How to build a global team while establishing a company in non-international cities

The infamous Japanese work culture that we wanted to get away from

However, even now, some applicants for Gojo ask me, with slight concern, “I understand that Gojo is not like a quintessentially Japanese company, and is my understanding correct?”

6 things that Gojo has done to make a global team

The challenge was that I have never studied or worked abroad. It is not a start-up founded by an immigrant who studied in the US. Due to some reasons, we established the company in Japan but wanted to build a global team. Here are what we have done.

1. Start the company with foreigners

The founders of Gojo were one Japanese, one Indian, and me (stateless). Then within half a year, we recruited one Cambodian, one Sri Lankan, and one Indian. If you establish a company with foreigners, you need to talk with him/her in lingua franca. Otherwise, the company’s foundation, such as the business plan, website, corporate principles, etc., would be defined in the local language. Do I want to join a company where important documents are written in a language I don’t know? Surely not.

2. Establish a quota and stick to it

Our first business plan stipulated that any nationality group should not exceed 40% of the members. Although we could not have been very strict on the quota, we have tried our best. Gojo’s Japanese full-time member ratio has never been higher than 50%.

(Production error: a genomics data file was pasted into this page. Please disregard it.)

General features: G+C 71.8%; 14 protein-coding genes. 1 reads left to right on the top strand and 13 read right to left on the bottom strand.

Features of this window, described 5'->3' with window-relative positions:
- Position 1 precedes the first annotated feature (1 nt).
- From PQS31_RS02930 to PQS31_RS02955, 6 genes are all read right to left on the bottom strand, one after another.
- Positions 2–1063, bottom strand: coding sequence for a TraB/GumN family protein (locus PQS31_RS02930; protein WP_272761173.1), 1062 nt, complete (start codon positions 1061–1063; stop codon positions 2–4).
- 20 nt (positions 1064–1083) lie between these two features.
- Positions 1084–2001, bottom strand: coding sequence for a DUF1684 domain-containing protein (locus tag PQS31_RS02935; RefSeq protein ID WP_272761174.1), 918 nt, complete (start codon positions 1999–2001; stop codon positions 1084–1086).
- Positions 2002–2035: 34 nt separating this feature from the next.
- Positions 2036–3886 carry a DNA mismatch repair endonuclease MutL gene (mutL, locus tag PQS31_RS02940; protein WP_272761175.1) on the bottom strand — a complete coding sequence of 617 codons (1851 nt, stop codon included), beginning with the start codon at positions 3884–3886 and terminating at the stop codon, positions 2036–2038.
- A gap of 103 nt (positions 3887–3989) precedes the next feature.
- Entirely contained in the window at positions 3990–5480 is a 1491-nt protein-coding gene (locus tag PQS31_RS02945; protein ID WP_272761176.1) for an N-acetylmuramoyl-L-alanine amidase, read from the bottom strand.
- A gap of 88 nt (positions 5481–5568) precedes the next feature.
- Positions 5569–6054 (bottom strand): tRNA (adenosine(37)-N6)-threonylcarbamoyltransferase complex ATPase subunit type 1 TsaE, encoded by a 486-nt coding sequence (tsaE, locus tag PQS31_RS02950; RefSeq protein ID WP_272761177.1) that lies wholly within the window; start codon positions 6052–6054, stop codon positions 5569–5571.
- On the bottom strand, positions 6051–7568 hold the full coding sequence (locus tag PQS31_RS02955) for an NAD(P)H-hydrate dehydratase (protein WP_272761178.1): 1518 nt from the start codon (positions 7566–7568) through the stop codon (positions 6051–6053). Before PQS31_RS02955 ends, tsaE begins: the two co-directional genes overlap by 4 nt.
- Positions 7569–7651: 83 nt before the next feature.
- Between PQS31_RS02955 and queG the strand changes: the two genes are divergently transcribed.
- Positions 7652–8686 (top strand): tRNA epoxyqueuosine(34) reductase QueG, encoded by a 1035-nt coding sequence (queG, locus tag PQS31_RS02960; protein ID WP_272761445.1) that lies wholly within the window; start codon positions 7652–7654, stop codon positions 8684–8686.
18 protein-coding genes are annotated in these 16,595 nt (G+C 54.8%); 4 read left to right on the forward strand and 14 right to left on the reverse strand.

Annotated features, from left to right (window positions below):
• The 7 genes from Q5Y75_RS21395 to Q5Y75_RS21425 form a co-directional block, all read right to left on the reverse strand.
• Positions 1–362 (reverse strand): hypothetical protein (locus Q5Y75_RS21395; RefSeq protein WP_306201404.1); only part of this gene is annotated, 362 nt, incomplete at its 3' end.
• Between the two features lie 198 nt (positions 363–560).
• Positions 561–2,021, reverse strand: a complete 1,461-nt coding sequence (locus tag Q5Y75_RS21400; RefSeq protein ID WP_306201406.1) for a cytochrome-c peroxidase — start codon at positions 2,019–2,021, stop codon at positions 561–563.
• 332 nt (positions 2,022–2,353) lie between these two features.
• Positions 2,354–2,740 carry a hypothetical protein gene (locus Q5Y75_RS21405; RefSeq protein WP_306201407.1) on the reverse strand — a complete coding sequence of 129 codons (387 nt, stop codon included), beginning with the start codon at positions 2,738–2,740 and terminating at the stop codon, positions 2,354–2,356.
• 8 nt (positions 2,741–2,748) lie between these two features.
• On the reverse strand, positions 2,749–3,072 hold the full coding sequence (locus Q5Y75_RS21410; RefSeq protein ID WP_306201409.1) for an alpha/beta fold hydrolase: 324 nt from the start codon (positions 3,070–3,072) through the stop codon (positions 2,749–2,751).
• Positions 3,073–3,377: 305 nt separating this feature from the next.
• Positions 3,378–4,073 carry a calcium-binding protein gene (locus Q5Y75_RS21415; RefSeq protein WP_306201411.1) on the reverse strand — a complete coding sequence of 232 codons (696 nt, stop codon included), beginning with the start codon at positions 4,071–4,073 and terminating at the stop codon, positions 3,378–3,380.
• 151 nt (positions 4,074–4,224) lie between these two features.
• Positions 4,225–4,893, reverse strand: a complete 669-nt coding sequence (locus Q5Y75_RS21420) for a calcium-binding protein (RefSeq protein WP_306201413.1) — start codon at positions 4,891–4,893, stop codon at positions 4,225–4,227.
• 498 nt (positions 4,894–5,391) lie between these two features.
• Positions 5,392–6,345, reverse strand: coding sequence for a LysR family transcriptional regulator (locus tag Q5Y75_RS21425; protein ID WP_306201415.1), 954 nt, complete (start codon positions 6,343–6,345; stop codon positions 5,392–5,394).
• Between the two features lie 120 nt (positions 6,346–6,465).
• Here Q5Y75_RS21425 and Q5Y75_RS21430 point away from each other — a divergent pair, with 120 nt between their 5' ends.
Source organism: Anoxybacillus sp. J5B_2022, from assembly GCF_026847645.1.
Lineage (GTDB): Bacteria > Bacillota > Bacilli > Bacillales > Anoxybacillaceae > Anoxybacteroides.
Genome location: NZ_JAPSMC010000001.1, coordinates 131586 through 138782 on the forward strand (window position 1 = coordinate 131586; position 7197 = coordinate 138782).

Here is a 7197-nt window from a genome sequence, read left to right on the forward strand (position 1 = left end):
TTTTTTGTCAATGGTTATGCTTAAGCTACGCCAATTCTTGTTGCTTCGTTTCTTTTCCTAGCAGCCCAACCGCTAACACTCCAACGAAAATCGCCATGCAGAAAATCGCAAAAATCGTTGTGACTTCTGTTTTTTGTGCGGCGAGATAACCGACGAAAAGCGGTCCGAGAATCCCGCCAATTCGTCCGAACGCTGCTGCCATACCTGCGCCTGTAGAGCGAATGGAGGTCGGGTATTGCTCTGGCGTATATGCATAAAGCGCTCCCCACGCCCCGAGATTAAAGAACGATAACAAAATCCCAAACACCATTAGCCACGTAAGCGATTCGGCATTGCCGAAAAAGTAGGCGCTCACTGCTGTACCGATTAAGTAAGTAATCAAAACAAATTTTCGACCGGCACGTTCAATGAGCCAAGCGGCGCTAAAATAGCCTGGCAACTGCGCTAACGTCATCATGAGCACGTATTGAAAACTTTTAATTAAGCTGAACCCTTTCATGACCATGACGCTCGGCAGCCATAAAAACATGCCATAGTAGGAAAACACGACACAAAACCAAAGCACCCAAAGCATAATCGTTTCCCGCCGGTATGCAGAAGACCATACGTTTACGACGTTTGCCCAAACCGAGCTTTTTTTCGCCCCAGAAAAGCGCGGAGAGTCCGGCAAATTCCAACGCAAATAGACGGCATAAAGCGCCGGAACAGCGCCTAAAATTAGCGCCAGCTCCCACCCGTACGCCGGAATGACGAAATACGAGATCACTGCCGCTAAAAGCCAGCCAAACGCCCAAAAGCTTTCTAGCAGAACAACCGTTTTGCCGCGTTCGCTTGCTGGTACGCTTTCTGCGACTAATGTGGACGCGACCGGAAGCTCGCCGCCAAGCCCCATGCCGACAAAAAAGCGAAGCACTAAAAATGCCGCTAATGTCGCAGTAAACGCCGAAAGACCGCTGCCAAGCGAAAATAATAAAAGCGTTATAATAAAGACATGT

3. Delegate

Most entrepreneurs are arrogant or overconfident at least. That is why they start a company to change the world. Many mediocre entrepreneurs, including me for the first 3 years, tend to think that they can do everything better than any other team members.

4. Be true to the mission and values

Most companies have a beautiful mission statement and corporate values. Many startups say that they are founded to change the world.

5. Hire based on Principles

Since the beginning, we set forth our Guiding Principles, and we have tried to recruit people in light of them. Our principles imply that technical expertise matters, but they put much more emphasis on values alignment.

6. Keep in touch and wait

Good people don’t move in haste. They must be assuming an important role at their current workplaces. So we have to wait until the time comes — it could be a completion of a project, family matters, or any other events. The key is to keep communicating, even if your offer gets rejected once. They may join you someday.



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Founder & CEO, Gojo & Company, Inc.